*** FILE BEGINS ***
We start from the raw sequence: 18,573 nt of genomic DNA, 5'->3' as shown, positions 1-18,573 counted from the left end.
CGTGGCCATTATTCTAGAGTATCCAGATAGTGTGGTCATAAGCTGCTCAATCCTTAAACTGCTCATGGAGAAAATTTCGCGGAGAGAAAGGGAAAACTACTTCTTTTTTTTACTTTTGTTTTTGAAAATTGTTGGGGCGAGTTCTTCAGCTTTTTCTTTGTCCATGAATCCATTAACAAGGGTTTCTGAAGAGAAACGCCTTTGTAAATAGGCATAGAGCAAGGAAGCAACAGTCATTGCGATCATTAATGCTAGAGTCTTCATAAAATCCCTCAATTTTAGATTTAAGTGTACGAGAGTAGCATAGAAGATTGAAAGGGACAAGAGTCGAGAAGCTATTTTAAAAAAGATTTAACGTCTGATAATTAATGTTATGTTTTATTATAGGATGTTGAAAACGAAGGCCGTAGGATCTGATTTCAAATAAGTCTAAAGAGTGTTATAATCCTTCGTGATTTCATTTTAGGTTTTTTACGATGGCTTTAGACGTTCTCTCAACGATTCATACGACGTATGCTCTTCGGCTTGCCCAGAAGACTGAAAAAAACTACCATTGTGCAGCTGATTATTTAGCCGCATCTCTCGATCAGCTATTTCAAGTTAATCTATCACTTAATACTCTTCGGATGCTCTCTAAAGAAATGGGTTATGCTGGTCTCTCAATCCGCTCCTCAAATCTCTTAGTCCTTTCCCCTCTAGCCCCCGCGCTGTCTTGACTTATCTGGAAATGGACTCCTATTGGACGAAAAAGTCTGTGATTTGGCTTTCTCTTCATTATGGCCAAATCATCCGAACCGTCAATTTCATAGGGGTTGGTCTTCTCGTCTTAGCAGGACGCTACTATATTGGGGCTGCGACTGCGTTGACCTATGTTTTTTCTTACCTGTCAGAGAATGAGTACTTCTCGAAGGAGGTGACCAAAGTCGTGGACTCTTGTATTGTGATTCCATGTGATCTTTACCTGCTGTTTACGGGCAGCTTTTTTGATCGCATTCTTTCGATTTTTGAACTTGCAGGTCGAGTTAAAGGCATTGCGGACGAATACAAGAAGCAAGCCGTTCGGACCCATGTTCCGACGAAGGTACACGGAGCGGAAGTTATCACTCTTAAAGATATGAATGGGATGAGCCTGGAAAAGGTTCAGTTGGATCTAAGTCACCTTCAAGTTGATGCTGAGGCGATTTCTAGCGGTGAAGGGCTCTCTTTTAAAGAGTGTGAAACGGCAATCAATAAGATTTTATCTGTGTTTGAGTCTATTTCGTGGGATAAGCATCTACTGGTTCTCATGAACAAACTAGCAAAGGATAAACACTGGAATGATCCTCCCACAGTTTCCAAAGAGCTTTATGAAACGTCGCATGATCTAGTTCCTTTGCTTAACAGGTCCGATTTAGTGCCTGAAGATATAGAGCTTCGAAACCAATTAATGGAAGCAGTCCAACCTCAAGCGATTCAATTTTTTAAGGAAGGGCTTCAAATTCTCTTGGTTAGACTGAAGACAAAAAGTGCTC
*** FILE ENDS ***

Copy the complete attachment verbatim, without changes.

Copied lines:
We start from the raw sequence: 18,573 nt of genomic DNA, 5'->3' as shown, positions 1-18,573 counted from the left end.
CGTGGCCATTATTCTAGAGTATCCAGATAGTGTGGTCATAAGCTGCTCAATCCTTAAACTGCTCATGGAGAAAATTTCGCGGAGAGAAAGGGAAAACTACTTCTTTTTTTTACTTTTGTTTTTGAAAATTGTTGGGGCGAGTTCTTCAGCTTTTTCTTTGTCCATGAATCCATTAACAAGGGTTTCTGAAGAGAAACGCCTTTGTAAATAGGCATAGAGCAAGGAAGCAACAGTCATTGCGATCATTAATGCTAGAGTCTTCATAAAATCCCTCAATTTTAGATTTAAGTGTACGAGAGTAGCATAGAAGATTGAAAGGGACAAGAGTCGAGAAGCTATTTTAAAAAAGATTTAACGTCTGATAATTAATGTTATGTTTTATTATAGGATGTTGAAAACGAAGGCCGTAGGATCTGATTTCAAATAAGTCTAAAGAGTGTTATAATCCTTCGTGATTTCATTTTAGGTTTTTTACGATGGCTTTAGACGTTCTCTCAACGATTCATACGACGTATGCTCTTCGGCTTGCCCAGAAGACTGAAAAAAACTACCATTGTGCAGCTGATTATTTAGCCGCATCTCTCGATCAGCTATTTCAAGTTAATCTATCACTTAATACTCTTCGGATGCTCTCTAAAGAAATGGGTTATGCTGGTCTCTCAATCCGCTCCTCAAATCTCTTAGTCCTTTCCCCTCTAGCCCCCGCGCTGTCTTGACTTATCTGGAAATGGACTCCTATTGGACGAAAAAGTCTGTGATTTGGCTTTCTCTTCATTATGGCCAAATCATCCGAACCGTCAATTTCATAGGGGTTGGTCTTCTCGTCTTAGCAGGACGCTACTATATTGGGGCTGCGACTGCGTTGACCTATGTTTTTTCTTACCTGTCAGAGAATGAGTACTTCTCGAAGGAGGTGACCAAAGTCGTGGACTCTTGTATTGTGATTCCATGTGATCTTTACCTGCTGTTTACGGGCAGCTTTTTTGATCGCATTCTTTCGATTTTTGAACTTGCAGGTCGAGTTAAAGGCATTGCGGACGAATACAAGAAGCAAGCCGTTCGGACCCATGTTCCGACGAAGGTACACGGAGCGGAAGTTATCACTCTTAAAGATATGAATGGGATGAGCCTGGAAAAGGTTCAGTTGGATCTAAGTCACCTTCAAGTTGATGCTGAGGCGATTTCTAGCGGTGAAGGGCTCTCTTTTAAAGAGTGTGAAACGGCAATCAATAAGATTTTATCTGTGTTTGAGTCTATTTCGTGGGATAAGCATCTACTGGTTCTCATGAACAAACTAGCAAAGGATAAACACTGGAATGATCCTCCCACAGTTTCCAAAGAGCTTTATGAAACGTCGCATGATCTAGTTCCTTTGCTTAACAGGTCCGATTTAGTGCCTGAAGATATAGAGCTTCGAAACCAATTAATGGAAGCAGTCCAACCTCAAGCGATTCAATTTTTTAAGGAAGGGCTTCAAATTCTCTTGGTTAGACTGAAGACAAAAAGTGCTC